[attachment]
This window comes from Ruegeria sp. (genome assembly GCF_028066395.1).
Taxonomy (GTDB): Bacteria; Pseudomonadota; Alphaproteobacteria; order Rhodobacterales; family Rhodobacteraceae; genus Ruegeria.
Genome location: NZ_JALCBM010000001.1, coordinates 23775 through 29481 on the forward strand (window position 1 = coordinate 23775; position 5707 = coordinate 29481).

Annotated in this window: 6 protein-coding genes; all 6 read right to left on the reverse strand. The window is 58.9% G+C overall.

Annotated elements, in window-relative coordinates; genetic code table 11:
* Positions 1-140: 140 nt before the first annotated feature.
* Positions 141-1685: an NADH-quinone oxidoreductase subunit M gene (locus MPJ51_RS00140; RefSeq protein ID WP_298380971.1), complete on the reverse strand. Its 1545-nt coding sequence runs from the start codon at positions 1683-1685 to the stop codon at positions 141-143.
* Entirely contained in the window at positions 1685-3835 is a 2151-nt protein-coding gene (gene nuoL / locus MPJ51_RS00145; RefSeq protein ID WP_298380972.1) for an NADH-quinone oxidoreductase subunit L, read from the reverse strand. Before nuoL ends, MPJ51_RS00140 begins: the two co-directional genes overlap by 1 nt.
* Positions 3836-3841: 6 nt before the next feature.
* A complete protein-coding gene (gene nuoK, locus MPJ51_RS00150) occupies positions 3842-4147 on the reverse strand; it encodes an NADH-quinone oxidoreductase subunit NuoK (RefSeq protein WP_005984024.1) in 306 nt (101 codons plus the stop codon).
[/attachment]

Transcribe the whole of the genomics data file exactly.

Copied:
This window comes from Ruegeria sp. (genome assembly GCF_028066395.1).
Taxonomy (GTDB): Bacteria; Pseudomonadota; Alphaproteobacteria; order Rhodobacterales; family Rhodobacteraceae; genus Ruegeria.
Genome location: NZ_JALCBM010000001.1, coordinates 23775 through 29481 on the forward strand (window position 1 = coordinate 23775; position 5707 = coordinate 29481).

Annotated in this window: 6 protein-coding genes; all 6 read right to left on the reverse strand. The window is 58.9% G+C overall.

Annotated elements, in window-relative coordinates; genetic code table 11:
* Positions 1-140: 140 nt before the first annotated feature.
* Positions 141-1685: an NADH-quinone oxidoreductase subunit M gene (locus MPJ51_RS00140; RefSeq protein ID WP_298380971.1), complete on the reverse strand. Its 1545-nt coding sequence runs from the start codon at positions 1683-1685 to the stop codon at positions 141-143.
* Entirely contained in the window at positions 1685-3835 is a 2151-nt protein-coding gene (gene nuoL / locus MPJ51_RS00145; RefSeq protein ID WP_298380972.1) for an NADH-quinone oxidoreductase subunit L, read from the reverse strand. Before nuoL ends, MPJ51_RS00140 begins: the two co-directional genes overlap by 1 nt.
* Positions 3836-3841: 6 nt before the next feature.
* A complete protein-coding gene (gene nuoK, locus MPJ51_RS00150) occupies positions 3842-4147 on the reverse strand; it encodes an NADH-quinone oxidoreductase subunit NuoK (RefSeq protein WP_005984024.1) in 306 nt (101 codons plus the stop codon).